At this point both inspectors suspected that Solimini was carrying drugs internally, and directed him to lower his trousers and underwear. They discovered fresh excrement stains on his underwear and Moore saw excrement in Solimini's anal area when he bent over and spread his buttocks. Based on their past experiences with internal drug smuggling and the indications thereof,
this discovery reinforced their suspicion that Solimini had either ingested narcotics or inserted them into his rectum. They advised him of their suspicion and presented a consent form authorizing abdominal x-rays, which Solimini read and refused to sign. Contorno then read to Solimini his Miranda rights which, according to Contorno, Solimini orally waived. Joined by Customs Inspectors Alschuler and Hauck, Contorno took Solimini from the examination room to a Customs van parked several hundred feet from the building exit. Contorno noticed that in walking to the van Solimini exhibited an unusual gait as he tightened his buttocks as if trying to prevent a bowel movement. The three inspectors then drove Solimini to Jamaica Hospital, located three miles away, for observation and, apparently, x-rays even though Solimini had refused to sign a consent form. The inspectors did not converse with Solimini during the ten-minute drive.
Upon arrival at the hospital shortly before 7:00 P.M. Solimini refused to submit to an x-ray examination. Even after a doctor explained to him the dangers of carrying narcotics internally, Solimini refused to give admittance information or have his vital signs taken. Approximately one hour after arrival at the hospital, Solimini was admitted and taken by the inspectors to a room where, upon their direction, he undressed himself, put on a hospital gown, and got into a bed to which he was then handcuffed. Sometime before Contorno's departure at 9:15 P.M., Solimini asked to call his parents and was permitted to do so.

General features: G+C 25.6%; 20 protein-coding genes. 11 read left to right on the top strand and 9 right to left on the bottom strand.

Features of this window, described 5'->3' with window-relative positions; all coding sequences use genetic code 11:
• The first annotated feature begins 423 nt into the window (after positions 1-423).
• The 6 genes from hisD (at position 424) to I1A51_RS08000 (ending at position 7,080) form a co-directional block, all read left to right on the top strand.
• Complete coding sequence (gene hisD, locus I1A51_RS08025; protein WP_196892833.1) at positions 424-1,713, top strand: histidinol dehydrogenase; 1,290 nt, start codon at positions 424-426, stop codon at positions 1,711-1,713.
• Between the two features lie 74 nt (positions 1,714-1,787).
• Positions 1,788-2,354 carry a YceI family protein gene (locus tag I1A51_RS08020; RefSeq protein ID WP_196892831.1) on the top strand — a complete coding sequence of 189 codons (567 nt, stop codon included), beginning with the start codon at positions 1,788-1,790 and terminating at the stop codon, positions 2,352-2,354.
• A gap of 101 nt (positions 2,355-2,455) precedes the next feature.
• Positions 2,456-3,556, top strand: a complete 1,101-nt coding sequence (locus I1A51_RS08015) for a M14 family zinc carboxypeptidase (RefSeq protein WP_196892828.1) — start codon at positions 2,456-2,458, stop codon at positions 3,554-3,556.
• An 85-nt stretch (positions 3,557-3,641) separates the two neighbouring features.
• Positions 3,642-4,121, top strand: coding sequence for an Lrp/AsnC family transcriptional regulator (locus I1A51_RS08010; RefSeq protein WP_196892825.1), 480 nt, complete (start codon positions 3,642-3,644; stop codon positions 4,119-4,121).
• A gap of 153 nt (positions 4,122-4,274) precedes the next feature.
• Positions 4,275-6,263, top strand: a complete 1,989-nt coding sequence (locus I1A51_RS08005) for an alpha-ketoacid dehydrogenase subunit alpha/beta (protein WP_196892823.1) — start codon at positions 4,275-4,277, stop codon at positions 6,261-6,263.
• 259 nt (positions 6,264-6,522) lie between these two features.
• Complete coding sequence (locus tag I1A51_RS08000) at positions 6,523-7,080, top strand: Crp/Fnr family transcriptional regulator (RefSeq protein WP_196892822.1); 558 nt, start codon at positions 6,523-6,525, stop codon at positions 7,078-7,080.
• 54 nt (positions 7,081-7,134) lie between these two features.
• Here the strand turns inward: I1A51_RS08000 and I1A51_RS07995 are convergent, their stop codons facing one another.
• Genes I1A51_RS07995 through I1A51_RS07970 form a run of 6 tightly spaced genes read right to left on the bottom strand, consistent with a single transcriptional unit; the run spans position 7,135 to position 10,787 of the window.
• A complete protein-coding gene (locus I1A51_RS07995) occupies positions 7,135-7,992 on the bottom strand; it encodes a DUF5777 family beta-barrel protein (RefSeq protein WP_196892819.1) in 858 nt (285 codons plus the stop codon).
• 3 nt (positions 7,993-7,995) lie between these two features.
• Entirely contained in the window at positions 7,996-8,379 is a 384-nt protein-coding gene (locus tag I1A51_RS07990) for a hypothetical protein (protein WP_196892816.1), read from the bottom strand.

Solimini did not request to speak with an attorney.
For three hours -- 8 P.M. to 11:00 P.M. -- Solimini remained in bed while the inspectors awaited his bowel movement. The only questioning of Solimini was by doctors attempting to elicit medically-related information. Shortly before 11:00 P.M., Solimini asked Alschuler, hypothetically, what legal consequences would follow should he be found to be carrying drugs, to which Alschuler stated he could give no such advice.
At 11:00 P.M. Solimini requested to be permitted to have a bowel movement and he excreted seventeen rubber packets containing white powder. After a field test indicated positive for cocaine, Alschuler formally arrested Solimini and read his Miranda rights. Soon thereafter Solimini's attorney -- contacted by Solimini's parents -- called the hospital and spoke with Solimini. Sometime within an hour after his arrest Solimini told Alschuler that while on the plane prior to landing he had excreted several rubber packets and had reswallowed them after cleaning them.
The following day while still in the hospital Solimini volunteered to Customs Inspector Baach that he was anxious to get the whole affair over with and that he had secreted four packets of cocaine in a sock in his suitcase, which Baach subsequently recovered.
A magistrate arraigned Solimini by telephone on November 26th, the previous day having been the Thanksgiving holiday. Over the three days Solimini remained in the hospital,